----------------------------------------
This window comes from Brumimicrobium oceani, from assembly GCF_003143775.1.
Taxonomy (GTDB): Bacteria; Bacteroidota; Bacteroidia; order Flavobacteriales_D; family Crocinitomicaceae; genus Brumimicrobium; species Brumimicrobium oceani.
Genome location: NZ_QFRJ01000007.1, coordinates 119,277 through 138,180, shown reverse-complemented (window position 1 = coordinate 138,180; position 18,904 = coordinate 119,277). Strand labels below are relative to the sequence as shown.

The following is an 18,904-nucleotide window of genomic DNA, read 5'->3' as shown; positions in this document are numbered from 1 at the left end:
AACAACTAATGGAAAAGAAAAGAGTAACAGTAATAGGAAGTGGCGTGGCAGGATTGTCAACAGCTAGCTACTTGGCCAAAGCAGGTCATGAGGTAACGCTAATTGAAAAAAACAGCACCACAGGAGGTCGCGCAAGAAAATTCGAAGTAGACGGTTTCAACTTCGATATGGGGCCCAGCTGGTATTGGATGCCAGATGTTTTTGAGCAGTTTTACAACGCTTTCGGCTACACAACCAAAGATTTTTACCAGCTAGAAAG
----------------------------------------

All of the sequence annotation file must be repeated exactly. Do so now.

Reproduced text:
This window comes from Brumimicrobium oceani, from assembly GCF_003143775.1.
Taxonomy (GTDB): Bacteria; Bacteroidota; Bacteroidia; order Flavobacteriales_D; family Crocinitomicaceae; genus Brumimicrobium; species Brumimicrobium oceani.
Genome location: NZ_QFRJ01000007.1, coordinates 119,277 through 138,180, shown reverse-complemented (window position 1 = coordinate 138,180; position 18,904 = coordinate 119,277). Strand labels below are relative to the sequence as shown.

The following is an 18,904-nucleotide window of genomic DNA, read 5'->3' as shown; positions in this document are numbered from 1 at the left end:
AACAACTAATGGAAAAGAAAAGAGTAACAGTAATAGGAAGTGGCGTGGCAGGATTGTCAACAGCTAGCTACTTGGCCAAAGCAGGTCATGAGGTAACGCTAATTGAAAAAAACAGCACCACAGGAGGTCGCGCAAGAAAATTCGAAGTAGACGGTTTCAACTTCGATATGGGGCCCAGCTGGTATTGGATGCCAGATGTTTTTGAGCAGTTTTACAACGCTTTCGGCTACACAACCAAAGATTTTTACCAGCTAGAAAG